Scott Parkin is a Senior Campaigner with Rainforest Action Network and organizes with Rising Tide North America. He has worked on a variety of campaigns around climate change, the wars in Iraq and Afghanistan, mountaintop removal, labor issues and anti-corporate globalization. Originally from Texas, he now lives in San Francisco.
In this episode, on the 41st anniversary of the assassination of Archbishop Oscar Romero in San Salvador, we talk with Prof. Phillip Berryman about the tumultuous history of Central America during the 1970s and 80s. We discussed liberation theology, his work in Central America during Carter and Reagan’s wars against the people of countries like El Salvador and Guatemala, the solidarity movements of the 80s and compared the presidencies of Ronald Reagan, George W. Bush and Donald Trump. Continue reading “The Cold War in Central America w/ Prof. Phillip Berryman”
One of the most important union organizing drives in recent history is playing out in the Birmingham-Bessemer, Alabama area as Amazon workers are holding a union vote due to end next Monday. We spoke with Mike Elk, the creator and editor of “Payday Report,” about the situation in Alabama, the impact of Joe Biden’s endorsement, the intersection of Black Lives Matter and the union efforts, and Amazon’s attempts to intimidate and defeat the organizing drive. Continue reading “BAmazon! The Amazon Union Drive in Alabama, w/ Mike Elk of “Payday Report””
In our latest episode, we’re excited to speak with labor journalist and author Sarah Jaffe (@sarahljaffe) about her new book “Work Won’t Love You Back: How Devotion to Our Jobs Keeps Us Exploited, Exhausted and Alone.”
As we’ve seen with right-wing Texans, when they’re
caught doing something despicable (as in their handling of COVID and the recent power grid failure), they double down.
And so it is with Collin College, as President Neil Matkin, a right-wing ideologue himself who fired Jones and Heaslip simply for questioning the schools COVID reopening policies and being active members of the Texas Faculty Association Union (and he wasn’t cryptic about it, making it clear publicly that the reason for their termination was clearly retaliatory) has now fired another professor, Lora Burnett. Continue reading “Coda: Collin College Fires Another Professor”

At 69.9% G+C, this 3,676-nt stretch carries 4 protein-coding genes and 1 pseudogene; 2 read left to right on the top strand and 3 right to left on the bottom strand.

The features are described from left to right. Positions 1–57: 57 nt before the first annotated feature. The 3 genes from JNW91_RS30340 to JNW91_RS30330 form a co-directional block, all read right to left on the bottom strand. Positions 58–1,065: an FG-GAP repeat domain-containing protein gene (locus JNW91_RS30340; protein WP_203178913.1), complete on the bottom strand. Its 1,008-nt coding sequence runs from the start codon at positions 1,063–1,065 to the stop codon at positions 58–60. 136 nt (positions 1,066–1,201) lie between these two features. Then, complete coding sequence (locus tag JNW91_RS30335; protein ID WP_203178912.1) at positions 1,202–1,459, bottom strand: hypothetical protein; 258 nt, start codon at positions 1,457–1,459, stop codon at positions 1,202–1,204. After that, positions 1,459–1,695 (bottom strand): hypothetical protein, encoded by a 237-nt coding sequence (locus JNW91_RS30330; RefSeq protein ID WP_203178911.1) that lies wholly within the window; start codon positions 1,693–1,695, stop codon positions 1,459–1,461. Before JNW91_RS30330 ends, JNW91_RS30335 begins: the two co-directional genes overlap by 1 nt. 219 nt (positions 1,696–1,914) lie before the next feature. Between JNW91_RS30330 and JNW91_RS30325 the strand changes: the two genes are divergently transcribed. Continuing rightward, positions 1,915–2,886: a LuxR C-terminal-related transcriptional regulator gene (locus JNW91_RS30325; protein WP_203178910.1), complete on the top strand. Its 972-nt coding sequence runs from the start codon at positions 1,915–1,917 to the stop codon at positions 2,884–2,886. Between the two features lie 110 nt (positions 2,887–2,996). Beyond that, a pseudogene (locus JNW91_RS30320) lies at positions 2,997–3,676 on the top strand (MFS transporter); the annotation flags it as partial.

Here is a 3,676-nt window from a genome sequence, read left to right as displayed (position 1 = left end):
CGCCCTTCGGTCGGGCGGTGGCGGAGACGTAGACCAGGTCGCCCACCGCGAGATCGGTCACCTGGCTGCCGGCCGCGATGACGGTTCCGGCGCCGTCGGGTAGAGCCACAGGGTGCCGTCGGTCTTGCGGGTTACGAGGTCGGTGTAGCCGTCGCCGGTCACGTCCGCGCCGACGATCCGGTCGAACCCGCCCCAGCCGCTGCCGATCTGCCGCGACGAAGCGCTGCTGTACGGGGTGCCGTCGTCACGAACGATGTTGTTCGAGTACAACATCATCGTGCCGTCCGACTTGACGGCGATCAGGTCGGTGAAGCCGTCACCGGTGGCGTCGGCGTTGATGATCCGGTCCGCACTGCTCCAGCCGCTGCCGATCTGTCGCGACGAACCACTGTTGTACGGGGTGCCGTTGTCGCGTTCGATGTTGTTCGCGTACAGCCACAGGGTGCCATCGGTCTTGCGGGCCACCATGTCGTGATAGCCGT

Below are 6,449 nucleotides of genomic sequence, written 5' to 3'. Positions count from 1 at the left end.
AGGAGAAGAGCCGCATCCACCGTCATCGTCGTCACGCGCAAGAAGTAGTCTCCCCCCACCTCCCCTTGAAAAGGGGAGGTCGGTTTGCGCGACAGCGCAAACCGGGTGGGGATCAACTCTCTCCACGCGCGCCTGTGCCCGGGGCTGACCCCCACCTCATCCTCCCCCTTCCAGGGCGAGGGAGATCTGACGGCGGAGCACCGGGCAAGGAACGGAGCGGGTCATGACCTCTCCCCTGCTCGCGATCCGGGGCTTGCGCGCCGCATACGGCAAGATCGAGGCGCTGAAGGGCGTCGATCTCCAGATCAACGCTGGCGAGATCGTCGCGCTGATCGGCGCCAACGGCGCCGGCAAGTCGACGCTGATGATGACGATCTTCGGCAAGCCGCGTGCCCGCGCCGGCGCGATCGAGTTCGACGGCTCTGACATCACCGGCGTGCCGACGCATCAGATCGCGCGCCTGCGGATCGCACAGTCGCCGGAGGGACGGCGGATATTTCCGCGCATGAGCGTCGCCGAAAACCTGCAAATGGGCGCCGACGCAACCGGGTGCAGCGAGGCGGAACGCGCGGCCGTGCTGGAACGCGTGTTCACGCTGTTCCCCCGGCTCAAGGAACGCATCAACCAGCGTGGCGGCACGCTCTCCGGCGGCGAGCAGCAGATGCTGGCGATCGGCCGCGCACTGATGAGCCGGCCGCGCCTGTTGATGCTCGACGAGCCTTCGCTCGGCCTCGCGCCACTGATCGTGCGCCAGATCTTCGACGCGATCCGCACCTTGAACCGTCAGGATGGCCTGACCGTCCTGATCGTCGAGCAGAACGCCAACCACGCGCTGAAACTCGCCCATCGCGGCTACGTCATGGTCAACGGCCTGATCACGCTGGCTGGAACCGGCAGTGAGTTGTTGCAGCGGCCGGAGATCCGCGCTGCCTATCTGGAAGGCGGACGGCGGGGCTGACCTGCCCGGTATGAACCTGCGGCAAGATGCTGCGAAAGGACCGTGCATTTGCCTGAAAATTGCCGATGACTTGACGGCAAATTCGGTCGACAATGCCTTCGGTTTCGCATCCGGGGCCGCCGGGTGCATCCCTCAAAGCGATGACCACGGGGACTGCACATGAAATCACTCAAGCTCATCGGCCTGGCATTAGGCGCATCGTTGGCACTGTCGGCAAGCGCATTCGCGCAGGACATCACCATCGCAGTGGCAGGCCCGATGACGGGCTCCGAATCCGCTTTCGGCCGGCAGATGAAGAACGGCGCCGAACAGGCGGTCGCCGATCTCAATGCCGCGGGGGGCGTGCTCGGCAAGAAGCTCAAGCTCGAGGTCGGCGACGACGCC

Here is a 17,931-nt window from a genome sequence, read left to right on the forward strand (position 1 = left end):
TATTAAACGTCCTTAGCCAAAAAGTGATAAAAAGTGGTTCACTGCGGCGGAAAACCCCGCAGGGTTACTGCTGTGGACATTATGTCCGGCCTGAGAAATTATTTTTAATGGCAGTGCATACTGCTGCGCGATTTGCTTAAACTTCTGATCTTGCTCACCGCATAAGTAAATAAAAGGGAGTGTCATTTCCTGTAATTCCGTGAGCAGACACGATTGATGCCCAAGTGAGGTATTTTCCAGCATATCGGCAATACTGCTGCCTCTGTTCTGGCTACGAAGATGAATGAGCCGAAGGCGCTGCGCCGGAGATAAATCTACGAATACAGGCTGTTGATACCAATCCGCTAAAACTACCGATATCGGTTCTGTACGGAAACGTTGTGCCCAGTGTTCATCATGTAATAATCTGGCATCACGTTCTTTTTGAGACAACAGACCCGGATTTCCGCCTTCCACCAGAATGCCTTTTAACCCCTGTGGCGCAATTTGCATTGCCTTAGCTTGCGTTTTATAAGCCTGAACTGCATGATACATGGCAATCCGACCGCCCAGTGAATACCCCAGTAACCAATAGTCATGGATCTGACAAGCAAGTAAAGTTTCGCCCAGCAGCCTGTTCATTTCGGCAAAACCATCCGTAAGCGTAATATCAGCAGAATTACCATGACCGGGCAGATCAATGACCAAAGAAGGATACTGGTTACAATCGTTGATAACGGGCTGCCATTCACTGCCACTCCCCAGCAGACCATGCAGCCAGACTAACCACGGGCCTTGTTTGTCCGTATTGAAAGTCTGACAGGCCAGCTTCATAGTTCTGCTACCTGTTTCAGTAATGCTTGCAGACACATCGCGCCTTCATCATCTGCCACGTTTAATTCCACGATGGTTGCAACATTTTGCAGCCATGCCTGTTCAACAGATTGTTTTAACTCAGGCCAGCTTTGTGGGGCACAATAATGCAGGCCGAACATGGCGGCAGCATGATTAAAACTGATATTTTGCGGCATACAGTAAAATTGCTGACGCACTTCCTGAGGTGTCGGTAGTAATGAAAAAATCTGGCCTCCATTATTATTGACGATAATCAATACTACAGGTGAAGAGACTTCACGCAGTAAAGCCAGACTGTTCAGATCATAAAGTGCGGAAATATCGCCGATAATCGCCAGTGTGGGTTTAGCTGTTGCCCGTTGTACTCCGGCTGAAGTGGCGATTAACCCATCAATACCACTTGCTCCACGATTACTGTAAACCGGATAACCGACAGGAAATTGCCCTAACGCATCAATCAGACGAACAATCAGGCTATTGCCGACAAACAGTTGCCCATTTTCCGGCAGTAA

wo weeks ago, a polar vortex hit my home state of Texas. The heating Arctic pushed cold air far south and temperatures plummeted below freezing. In a state that has been hit by hurricanes, drought and wildfires, the climate crisis coming home to roost in one of the most pro-oil and gas states in the country is nothing out of the ordinary. Despite decades of dealing with the aftermath of these climate disasters, the notoriously libertarian state fails at providing for the needs of its residents over and over. But a polar vortex hitting Texas was completely new and it’s leadership even more unprepared for the disaster.
Gas and coal-fired power plants lacking winterization had their facilities freeze and shut down. In a state of 29 million, this led to over four and a half million people without power in frigid weather. Residents living in homes built for the tropics shivered in the dark. Some froze to death. The next phase of the disaster had more than twelve million Texans lose their water or put under “boil advisories,” (which means you have to boil your tap water before you drink it.) More than 130 of the state’s 254 counties were experiencing water outages or potential contamination, and more than 250,000 residents had not had water service for three days, according to state data. Some still don’t have water. Continue reading “Cowboy Capitalism, Big Oil’s Spin Machine and Mutual Aid”